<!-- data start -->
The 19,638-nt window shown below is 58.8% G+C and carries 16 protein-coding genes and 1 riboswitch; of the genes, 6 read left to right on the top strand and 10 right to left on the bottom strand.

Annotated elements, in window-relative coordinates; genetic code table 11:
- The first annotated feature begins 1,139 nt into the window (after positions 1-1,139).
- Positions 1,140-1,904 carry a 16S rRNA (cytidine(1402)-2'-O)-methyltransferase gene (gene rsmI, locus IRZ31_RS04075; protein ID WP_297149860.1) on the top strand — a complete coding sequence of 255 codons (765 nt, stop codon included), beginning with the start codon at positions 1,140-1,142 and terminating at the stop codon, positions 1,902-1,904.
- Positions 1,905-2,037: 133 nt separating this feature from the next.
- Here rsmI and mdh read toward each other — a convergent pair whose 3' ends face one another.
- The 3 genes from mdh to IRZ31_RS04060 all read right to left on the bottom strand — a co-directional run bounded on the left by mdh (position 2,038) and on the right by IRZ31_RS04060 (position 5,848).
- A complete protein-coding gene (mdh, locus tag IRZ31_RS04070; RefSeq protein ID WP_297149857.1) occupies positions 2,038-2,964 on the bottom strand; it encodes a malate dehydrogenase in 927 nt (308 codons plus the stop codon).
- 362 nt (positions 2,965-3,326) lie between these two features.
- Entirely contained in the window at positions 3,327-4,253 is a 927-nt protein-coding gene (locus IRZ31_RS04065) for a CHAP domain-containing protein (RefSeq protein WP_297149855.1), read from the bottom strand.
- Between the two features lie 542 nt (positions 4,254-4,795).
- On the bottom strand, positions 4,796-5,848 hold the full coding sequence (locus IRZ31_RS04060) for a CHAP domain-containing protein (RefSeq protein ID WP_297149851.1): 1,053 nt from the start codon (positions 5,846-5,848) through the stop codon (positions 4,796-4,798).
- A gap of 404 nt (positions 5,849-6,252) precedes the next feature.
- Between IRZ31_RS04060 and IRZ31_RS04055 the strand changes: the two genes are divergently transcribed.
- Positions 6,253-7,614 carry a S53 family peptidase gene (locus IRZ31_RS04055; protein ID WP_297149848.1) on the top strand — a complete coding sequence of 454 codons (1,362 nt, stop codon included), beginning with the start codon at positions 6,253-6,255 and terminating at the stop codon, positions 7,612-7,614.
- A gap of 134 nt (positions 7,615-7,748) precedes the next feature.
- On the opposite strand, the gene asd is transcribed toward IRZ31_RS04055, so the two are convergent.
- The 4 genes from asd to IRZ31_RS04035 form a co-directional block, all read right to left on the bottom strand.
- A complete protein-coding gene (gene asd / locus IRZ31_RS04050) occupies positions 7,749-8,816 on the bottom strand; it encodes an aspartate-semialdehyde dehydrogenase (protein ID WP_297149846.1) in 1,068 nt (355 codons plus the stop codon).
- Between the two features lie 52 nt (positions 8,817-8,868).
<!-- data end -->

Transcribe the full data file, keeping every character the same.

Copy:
The 19,638-nt window shown below is 58.8% G+C and carries 16 protein-coding genes and 1 riboswitch; of the genes, 6 read left to right on the top strand and 10 right to left on the bottom strand.

Annotated elements, in window-relative coordinates; genetic code table 11:
- The first annotated feature begins 1,139 nt into the window (after positions 1-1,139).
- Positions 1,140-1,904 carry a 16S rRNA (cytidine(1402)-2'-O)-methyltransferase gene (gene rsmI, locus IRZ31_RS04075; protein ID WP_297149860.1) on the top strand — a complete coding sequence of 255 codons (765 nt, stop codon included), beginning with the start codon at positions 1,140-1,142 and terminating at the stop codon, positions 1,902-1,904.
- Positions 1,905-2,037: 133 nt separating this feature from the next.
- Here rsmI and mdh read toward each other — a convergent pair whose 3' ends face one another.
- The 3 genes from mdh to IRZ31_RS04060 all read right to left on the bottom strand — a co-directional run bounded on the left by mdh (position 2,038) and on the right by IRZ31_RS04060 (position 5,848).
- A complete protein-coding gene (mdh, locus tag IRZ31_RS04070; RefSeq protein ID WP_297149857.1) occupies positions 2,038-2,964 on the bottom strand; it encodes a malate dehydrogenase in 927 nt (308 codons plus the stop codon).
- 362 nt (positions 2,965-3,326) lie between these two features.
- Entirely contained in the window at positions 3,327-4,253 is a 927-nt protein-coding gene (locus IRZ31_RS04065) for a CHAP domain-containing protein (RefSeq protein WP_297149855.1), read from the bottom strand.
- Between the two features lie 542 nt (positions 4,254-4,795).
- On the bottom strand, positions 4,796-5,848 hold the full coding sequence (locus IRZ31_RS04060) for a CHAP domain-containing protein (RefSeq protein ID WP_297149851.1): 1,053 nt from the start codon (positions 5,846-5,848) through the stop codon (positions 4,796-4,798).
- A gap of 404 nt (positions 5,849-6,252) precedes the next feature.
- Between IRZ31_RS04060 and IRZ31_RS04055 the strand changes: the two genes are divergently transcribed.
- Positions 6,253-7,614 carry a S53 family peptidase gene (locus IRZ31_RS04055; protein ID WP_297149848.1) on the top strand — a complete coding sequence of 454 codons (1,362 nt, stop codon included), beginning with the start codon at positions 6,253-6,255 and terminating at the stop codon, positions 7,612-7,614.
- A gap of 134 nt (positions 7,615-7,748) precedes the next feature.
- On the opposite strand, the gene asd is transcribed toward IRZ31_RS04055, so the two are convergent.
- The 4 genes from asd to IRZ31_RS04035 form a co-directional block, all read right to left on the bottom strand.
- A complete protein-coding gene (gene asd / locus IRZ31_RS04050) occupies positions 7,749-8,816 on the bottom strand; it encodes an aspartate-semialdehyde dehydrogenase (protein ID WP_297149846.1) in 1,068 nt (355 codons plus the stop codon).
- Between the two features lie 52 nt (positions 8,817-8,868).